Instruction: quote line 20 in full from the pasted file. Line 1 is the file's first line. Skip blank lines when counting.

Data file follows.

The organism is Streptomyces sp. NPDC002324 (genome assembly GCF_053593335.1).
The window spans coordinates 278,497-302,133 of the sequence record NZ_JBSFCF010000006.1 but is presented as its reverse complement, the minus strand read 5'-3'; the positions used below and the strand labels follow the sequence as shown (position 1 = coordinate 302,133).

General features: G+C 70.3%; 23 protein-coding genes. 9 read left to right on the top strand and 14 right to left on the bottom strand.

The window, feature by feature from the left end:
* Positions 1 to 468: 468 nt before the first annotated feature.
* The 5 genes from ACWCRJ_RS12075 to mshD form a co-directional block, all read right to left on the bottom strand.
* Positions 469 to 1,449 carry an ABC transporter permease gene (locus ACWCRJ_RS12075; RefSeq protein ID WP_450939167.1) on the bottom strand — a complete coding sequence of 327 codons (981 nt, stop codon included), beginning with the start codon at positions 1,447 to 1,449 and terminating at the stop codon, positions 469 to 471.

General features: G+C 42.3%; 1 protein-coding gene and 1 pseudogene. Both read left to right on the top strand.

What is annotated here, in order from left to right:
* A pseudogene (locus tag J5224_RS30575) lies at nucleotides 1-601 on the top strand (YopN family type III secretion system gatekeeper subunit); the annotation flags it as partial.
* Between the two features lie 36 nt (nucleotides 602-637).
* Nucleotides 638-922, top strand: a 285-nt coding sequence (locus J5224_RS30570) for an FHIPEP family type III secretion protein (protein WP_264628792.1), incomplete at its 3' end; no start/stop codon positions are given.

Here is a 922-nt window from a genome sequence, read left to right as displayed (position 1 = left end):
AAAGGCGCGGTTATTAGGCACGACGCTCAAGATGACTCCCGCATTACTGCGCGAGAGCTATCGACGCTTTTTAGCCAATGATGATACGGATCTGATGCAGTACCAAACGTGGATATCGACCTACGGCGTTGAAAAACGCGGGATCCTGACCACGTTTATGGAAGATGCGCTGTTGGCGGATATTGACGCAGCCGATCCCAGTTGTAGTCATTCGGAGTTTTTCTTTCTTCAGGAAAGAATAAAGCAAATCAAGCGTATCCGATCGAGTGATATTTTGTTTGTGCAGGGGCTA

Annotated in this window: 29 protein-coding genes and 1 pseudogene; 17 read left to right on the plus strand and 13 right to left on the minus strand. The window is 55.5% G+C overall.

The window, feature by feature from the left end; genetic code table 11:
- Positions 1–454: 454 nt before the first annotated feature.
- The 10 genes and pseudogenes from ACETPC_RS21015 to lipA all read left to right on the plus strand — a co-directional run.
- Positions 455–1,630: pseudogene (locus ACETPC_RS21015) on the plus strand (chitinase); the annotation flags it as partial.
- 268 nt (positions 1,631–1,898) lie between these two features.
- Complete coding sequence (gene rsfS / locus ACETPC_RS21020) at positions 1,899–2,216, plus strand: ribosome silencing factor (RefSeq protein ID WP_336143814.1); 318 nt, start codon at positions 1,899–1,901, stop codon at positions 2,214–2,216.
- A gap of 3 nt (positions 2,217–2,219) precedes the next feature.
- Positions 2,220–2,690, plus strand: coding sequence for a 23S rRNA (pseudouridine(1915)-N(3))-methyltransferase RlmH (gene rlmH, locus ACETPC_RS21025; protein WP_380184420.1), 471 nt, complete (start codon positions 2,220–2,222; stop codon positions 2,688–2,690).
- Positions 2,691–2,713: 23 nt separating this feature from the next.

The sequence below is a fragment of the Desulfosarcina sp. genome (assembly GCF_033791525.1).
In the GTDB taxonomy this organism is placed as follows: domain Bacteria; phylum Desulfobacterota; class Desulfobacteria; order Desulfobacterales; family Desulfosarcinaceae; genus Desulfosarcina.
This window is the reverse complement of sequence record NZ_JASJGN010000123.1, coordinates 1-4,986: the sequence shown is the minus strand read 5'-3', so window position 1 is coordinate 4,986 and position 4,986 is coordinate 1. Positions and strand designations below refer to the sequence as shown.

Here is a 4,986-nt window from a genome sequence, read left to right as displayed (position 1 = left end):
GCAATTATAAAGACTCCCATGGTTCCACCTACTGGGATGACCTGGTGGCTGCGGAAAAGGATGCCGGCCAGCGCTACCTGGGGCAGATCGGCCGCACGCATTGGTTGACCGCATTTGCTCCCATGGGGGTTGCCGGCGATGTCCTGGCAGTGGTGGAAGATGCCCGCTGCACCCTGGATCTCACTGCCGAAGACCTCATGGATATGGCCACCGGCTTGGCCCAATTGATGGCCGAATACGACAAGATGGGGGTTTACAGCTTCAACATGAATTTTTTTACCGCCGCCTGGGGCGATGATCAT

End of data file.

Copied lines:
- 268 nt (positions 1,631–1,898) lie between these two features.